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Business as usual for Antarctic krill despite increasing ocean acidification

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A new Institute for Marine and Antarctic Studies (IMAS)-led study has found that Antarctic krill are resilient to the increasing acidification of the ocean as it absorbs more C02 from the atmosphere due to anthropogenic carbon emissions.

Krill are one of the most abundant organisms on Earth and a critical part of the Southern Ocean marine ecosystem.

While previous studies indicate some life stages of Antarctic krill may be vulnerable to ocean acidification, the research published in the Nature journal Communications Biology found that adult krill were largely unaffected by ocean acidification levels predicted within the next 100-300 years.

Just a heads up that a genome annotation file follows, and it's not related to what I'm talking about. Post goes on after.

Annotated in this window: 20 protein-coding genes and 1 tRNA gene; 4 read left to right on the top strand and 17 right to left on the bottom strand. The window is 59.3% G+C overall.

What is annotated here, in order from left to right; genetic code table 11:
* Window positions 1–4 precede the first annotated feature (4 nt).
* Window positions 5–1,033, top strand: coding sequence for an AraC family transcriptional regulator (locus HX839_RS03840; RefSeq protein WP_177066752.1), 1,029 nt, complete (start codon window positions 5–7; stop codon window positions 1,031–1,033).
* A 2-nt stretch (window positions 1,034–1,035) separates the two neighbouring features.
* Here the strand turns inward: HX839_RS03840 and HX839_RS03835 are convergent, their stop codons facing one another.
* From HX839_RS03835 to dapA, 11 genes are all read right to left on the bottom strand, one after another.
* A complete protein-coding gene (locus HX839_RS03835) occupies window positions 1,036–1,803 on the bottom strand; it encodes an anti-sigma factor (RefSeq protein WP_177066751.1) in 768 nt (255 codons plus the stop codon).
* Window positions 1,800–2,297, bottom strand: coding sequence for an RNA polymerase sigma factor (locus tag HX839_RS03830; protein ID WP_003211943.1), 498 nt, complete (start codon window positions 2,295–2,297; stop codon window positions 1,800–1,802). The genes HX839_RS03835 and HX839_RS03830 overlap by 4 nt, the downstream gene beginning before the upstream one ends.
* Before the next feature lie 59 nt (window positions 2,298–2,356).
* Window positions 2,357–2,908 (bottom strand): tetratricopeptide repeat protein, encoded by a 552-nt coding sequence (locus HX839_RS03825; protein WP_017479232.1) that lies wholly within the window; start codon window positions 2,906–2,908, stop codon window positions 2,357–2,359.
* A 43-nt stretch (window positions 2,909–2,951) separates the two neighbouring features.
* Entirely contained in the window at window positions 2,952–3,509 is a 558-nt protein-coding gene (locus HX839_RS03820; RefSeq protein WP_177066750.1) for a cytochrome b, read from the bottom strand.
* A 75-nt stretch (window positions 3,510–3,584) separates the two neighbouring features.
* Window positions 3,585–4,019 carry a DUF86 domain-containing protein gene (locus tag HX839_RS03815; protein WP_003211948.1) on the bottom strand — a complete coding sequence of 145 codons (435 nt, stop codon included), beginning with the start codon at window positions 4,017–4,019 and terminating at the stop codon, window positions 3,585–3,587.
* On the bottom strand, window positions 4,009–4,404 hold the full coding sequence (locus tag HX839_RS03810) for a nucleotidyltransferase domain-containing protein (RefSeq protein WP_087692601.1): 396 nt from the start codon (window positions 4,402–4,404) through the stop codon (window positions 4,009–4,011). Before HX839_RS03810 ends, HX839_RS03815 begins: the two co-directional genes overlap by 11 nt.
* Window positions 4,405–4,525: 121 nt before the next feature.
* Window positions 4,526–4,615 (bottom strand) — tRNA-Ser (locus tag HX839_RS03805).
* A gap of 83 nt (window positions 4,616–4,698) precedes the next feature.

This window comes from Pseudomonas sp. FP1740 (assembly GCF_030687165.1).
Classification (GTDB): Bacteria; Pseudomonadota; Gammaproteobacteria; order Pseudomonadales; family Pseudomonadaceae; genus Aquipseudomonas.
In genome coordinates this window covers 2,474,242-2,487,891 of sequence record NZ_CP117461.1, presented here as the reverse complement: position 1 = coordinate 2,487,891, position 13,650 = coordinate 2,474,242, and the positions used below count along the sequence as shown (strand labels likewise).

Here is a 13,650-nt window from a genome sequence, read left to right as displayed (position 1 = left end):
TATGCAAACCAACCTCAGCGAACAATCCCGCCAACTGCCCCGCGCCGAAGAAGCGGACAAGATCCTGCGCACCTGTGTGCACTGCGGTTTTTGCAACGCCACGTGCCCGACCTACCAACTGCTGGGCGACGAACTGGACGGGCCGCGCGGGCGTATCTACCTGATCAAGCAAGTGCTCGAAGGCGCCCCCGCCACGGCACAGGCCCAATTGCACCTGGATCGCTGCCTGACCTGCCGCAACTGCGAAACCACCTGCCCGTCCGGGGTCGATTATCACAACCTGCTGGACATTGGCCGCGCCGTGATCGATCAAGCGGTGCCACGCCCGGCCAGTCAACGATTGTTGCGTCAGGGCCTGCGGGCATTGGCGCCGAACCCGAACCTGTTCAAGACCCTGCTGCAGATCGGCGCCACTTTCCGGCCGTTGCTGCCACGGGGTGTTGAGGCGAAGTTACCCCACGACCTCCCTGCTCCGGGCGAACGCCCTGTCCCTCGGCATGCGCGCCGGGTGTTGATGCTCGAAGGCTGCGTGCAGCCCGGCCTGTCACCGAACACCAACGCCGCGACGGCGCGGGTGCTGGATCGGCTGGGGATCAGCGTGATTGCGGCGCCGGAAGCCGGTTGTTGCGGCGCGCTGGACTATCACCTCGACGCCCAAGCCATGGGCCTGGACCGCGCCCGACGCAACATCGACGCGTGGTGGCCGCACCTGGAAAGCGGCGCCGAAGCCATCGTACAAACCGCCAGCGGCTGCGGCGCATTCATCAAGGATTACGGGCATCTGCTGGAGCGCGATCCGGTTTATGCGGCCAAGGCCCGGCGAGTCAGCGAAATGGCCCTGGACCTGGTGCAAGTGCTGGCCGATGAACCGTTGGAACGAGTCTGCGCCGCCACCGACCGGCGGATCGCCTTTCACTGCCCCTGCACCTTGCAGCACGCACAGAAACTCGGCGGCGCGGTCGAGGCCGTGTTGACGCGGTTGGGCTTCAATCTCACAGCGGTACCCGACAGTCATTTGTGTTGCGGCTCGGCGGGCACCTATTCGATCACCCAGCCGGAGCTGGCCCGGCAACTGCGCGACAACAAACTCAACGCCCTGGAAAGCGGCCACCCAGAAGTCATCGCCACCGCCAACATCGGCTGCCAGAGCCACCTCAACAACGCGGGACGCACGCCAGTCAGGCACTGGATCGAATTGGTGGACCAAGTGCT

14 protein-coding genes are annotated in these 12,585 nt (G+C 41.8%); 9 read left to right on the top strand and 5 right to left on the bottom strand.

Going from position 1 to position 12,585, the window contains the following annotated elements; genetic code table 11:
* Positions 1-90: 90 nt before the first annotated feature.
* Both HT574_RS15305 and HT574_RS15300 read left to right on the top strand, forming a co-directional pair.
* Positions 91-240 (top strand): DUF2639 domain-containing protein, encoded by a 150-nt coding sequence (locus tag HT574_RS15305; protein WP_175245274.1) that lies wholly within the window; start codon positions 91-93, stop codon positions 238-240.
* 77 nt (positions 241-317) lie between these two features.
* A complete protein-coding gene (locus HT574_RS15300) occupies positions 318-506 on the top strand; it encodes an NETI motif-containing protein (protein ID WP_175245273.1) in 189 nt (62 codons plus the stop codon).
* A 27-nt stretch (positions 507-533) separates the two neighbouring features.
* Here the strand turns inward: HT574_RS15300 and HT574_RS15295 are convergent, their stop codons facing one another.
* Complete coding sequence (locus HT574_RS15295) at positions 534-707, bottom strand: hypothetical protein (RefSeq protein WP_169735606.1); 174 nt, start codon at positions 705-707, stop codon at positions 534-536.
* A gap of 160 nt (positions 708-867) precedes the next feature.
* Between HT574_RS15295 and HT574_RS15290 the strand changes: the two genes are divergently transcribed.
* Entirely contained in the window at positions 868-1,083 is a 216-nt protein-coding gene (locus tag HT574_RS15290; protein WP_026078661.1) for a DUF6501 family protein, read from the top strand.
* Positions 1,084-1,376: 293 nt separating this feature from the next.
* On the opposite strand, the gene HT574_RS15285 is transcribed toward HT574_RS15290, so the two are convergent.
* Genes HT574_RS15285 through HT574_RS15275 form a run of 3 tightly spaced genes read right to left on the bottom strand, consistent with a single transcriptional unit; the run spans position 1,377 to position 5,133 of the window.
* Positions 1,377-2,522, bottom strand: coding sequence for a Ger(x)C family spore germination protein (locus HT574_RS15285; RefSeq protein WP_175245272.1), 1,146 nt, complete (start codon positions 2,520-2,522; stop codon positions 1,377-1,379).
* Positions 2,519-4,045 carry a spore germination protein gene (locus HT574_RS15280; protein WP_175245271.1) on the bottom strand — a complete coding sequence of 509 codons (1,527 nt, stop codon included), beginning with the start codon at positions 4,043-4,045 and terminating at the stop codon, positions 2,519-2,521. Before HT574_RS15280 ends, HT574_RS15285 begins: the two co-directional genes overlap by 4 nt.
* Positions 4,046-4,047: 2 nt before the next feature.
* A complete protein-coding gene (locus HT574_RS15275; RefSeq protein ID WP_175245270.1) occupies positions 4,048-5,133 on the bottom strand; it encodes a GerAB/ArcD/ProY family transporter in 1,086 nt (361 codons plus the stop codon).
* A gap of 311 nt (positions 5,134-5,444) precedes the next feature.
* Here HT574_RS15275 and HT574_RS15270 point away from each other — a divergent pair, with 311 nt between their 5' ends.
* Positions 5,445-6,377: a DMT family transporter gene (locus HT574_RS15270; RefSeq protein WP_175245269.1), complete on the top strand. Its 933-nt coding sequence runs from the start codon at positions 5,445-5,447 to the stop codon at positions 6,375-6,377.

The study’s lead author, IMAS PhD student Jess Ericson, said the long-term laboratory study was the first of its kind.

“Our study found that adult krill can survive, grow and mature when exposed for up to one year to ocean acidification levels that can be expected this century,” Ms Ericson said.

“We reared adult krill in laboratory tanks for 46 weeks in seawater with a range of pH levels, including those in the present day, levels predicted within 100-300 years, and up to an extreme level.

“We measured a suite of physiological and biochemical variables to investigate how future ocean acidification may affect the survival, size, lipid stores, reproduction, metabolism and extracellular fluid of...

The full text of this article can be purchased from Informit.